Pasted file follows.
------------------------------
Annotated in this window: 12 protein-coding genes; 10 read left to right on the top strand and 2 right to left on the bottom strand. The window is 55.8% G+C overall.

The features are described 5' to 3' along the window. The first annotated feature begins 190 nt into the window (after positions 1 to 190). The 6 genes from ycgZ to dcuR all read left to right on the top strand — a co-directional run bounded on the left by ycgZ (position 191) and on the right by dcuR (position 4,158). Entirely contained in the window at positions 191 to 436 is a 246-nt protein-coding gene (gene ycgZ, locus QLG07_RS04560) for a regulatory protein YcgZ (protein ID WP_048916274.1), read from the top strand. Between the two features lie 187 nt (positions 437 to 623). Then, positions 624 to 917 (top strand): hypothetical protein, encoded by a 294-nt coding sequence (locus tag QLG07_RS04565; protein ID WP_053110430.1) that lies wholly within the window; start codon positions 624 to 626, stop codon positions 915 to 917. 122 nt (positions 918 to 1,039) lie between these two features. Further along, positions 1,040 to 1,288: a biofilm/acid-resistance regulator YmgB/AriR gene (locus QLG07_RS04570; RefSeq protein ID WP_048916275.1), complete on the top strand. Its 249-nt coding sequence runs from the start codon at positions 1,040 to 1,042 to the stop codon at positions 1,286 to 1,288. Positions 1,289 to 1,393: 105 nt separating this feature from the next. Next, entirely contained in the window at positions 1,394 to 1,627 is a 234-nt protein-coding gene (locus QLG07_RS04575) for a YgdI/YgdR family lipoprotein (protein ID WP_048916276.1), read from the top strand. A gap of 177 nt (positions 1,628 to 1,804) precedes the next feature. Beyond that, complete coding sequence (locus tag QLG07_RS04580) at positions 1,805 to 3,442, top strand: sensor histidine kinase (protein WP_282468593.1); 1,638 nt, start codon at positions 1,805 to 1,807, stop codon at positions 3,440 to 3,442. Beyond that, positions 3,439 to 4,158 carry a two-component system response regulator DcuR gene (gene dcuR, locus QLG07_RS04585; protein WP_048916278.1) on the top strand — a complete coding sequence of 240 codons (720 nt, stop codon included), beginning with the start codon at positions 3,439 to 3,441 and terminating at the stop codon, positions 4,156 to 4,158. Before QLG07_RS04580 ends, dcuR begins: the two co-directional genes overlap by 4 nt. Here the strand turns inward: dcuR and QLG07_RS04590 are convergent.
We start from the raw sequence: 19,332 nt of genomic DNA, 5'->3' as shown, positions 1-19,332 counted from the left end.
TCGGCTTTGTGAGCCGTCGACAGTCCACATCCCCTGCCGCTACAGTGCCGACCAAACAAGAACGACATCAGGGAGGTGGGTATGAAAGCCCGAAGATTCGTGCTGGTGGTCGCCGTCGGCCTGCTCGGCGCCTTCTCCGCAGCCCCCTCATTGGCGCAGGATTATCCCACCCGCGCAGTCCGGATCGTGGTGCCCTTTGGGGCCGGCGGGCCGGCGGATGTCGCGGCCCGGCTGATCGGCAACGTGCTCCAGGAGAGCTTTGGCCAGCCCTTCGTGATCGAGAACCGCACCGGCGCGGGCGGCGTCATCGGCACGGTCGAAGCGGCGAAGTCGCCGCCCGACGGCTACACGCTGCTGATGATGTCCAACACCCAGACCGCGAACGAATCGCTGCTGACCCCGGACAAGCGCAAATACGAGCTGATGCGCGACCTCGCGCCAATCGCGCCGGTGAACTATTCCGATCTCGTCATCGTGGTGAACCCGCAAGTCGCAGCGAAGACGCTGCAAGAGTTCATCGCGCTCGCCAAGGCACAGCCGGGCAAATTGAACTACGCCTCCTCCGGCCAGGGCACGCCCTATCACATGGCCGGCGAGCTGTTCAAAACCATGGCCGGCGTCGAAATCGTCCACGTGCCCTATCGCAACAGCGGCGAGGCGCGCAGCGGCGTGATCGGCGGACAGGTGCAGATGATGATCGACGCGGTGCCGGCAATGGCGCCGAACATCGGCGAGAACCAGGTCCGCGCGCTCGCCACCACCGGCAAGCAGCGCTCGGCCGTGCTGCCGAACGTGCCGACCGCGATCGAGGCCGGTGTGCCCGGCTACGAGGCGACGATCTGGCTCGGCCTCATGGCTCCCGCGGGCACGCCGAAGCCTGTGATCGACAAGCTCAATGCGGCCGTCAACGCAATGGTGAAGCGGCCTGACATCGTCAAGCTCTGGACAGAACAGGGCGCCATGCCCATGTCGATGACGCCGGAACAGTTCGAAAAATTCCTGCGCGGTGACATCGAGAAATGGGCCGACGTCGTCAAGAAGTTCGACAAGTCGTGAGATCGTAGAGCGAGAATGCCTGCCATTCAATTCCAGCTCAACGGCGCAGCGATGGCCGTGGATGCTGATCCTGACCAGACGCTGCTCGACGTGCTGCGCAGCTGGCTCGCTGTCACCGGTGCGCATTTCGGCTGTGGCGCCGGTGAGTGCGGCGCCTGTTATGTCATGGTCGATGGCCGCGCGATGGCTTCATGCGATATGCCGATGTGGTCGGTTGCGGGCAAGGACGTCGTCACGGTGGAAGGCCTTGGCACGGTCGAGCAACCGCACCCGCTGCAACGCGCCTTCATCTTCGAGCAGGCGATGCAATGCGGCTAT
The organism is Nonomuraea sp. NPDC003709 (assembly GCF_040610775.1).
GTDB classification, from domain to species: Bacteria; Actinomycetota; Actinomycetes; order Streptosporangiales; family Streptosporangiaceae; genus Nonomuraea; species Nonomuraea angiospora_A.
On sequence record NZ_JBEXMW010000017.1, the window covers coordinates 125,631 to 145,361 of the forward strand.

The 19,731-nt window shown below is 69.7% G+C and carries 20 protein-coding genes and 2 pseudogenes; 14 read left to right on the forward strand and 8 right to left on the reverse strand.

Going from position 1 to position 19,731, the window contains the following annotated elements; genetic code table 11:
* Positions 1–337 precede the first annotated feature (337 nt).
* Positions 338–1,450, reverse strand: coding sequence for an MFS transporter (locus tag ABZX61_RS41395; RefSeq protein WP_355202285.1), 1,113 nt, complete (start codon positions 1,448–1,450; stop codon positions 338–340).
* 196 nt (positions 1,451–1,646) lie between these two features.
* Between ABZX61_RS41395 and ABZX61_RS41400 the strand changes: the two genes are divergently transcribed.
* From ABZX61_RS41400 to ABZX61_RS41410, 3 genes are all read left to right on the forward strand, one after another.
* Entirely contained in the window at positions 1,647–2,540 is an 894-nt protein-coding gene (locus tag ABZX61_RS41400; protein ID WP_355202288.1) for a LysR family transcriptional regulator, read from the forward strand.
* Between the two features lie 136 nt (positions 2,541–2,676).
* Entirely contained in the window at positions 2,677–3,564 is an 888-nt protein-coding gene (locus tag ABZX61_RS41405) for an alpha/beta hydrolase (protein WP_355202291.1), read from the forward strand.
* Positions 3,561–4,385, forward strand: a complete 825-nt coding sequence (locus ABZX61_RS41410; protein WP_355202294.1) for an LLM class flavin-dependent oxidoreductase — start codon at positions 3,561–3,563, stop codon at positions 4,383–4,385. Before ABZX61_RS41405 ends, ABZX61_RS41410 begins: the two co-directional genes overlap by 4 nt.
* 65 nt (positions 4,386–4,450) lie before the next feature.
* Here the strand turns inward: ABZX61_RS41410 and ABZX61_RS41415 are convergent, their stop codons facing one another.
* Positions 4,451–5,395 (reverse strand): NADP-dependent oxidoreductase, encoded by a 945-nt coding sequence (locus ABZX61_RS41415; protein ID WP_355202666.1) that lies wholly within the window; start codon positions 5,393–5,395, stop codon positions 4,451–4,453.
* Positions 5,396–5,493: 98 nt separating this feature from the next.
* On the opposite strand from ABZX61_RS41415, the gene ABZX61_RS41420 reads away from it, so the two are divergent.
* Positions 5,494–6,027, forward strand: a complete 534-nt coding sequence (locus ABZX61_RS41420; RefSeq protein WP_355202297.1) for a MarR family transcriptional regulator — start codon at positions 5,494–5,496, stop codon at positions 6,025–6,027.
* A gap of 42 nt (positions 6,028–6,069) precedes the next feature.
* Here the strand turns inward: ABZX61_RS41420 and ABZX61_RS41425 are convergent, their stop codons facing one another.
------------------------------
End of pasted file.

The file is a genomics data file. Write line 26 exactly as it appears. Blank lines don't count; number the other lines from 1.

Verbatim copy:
* Here the strand turns inward: ABZX61_RS41420 and ABZX61_RS41425 are convergent, their stop codons facing one another.